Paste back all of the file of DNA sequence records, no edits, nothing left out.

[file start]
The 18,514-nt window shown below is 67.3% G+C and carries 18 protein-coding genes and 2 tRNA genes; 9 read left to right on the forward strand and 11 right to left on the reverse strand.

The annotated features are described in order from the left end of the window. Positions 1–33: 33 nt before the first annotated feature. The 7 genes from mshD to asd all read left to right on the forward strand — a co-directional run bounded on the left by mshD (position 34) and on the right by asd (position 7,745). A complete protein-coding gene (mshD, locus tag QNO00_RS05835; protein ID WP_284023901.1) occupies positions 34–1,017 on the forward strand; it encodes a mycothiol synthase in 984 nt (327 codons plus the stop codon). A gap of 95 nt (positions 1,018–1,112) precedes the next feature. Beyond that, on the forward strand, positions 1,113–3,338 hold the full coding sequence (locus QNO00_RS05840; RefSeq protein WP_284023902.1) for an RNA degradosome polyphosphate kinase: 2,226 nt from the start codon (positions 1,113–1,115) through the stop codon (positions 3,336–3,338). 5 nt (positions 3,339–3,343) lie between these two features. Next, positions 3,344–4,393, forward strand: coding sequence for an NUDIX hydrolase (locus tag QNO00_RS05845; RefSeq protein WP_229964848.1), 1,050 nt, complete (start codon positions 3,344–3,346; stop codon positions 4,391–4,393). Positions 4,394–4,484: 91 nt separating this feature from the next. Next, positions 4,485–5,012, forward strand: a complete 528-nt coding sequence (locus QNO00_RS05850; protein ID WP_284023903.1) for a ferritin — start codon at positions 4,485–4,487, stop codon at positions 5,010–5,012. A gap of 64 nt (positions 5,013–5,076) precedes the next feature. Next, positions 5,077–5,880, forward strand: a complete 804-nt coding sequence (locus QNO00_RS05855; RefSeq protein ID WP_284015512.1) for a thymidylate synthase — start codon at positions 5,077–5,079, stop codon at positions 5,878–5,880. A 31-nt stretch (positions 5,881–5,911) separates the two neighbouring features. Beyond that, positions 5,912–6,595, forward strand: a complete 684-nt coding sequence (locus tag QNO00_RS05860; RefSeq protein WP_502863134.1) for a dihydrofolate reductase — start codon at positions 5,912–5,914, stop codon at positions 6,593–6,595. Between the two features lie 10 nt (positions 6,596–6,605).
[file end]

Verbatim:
The 18,514-nt window shown below is 67.3% G+C and carries 18 protein-coding genes and 2 tRNA genes; 9 read left to right on the forward strand and 11 right to left on the reverse strand.

The annotated features are described in order from the left end of the window. Positions 1–33: 33 nt before the first annotated feature. The 7 genes from mshD to asd all read left to right on the forward strand — a co-directional run bounded on the left by mshD (position 34) and on the right by asd (position 7,745). A complete protein-coding gene (mshD, locus tag QNO00_RS05835; protein ID WP_284023901.1) occupies positions 34–1,017 on the forward strand; it encodes a mycothiol synthase in 984 nt (327 codons plus the stop codon). A gap of 95 nt (positions 1,018–1,112) precedes the next feature. Beyond that, on the forward strand, positions 1,113–3,338 hold the full coding sequence (locus QNO00_RS05840; RefSeq protein WP_284023902.1) for an RNA degradosome polyphosphate kinase: 2,226 nt from the start codon (positions 1,113–1,115) through the stop codon (positions 3,336–3,338). 5 nt (positions 3,339–3,343) lie between these two features. Next, positions 3,344–4,393, forward strand: coding sequence for an NUDIX hydrolase (locus tag QNO00_RS05845; RefSeq protein WP_229964848.1), 1,050 nt, complete (start codon positions 3,344–3,346; stop codon positions 4,391–4,393). Positions 4,394–4,484: 91 nt separating this feature from the next. Next, positions 4,485–5,012, forward strand: a complete 528-nt coding sequence (locus QNO00_RS05850; protein ID WP_284023903.1) for a ferritin — start codon at positions 4,485–4,487, stop codon at positions 5,010–5,012. A gap of 64 nt (positions 5,013–5,076) precedes the next feature. Next, positions 5,077–5,880, forward strand: a complete 804-nt coding sequence (locus QNO00_RS05855; RefSeq protein ID WP_284015512.1) for a thymidylate synthase — start codon at positions 5,077–5,079, stop codon at positions 5,878–5,880. A 31-nt stretch (positions 5,881–5,911) separates the two neighbouring features. Beyond that, positions 5,912–6,595, forward strand: a complete 684-nt coding sequence (locus tag QNO00_RS05860; RefSeq protein WP_502863134.1) for a dihydrofolate reductase — start codon at positions 5,912–5,914, stop codon at positions 6,593–6,595. Between the two features lie 10 nt (positions 6,596–6,605).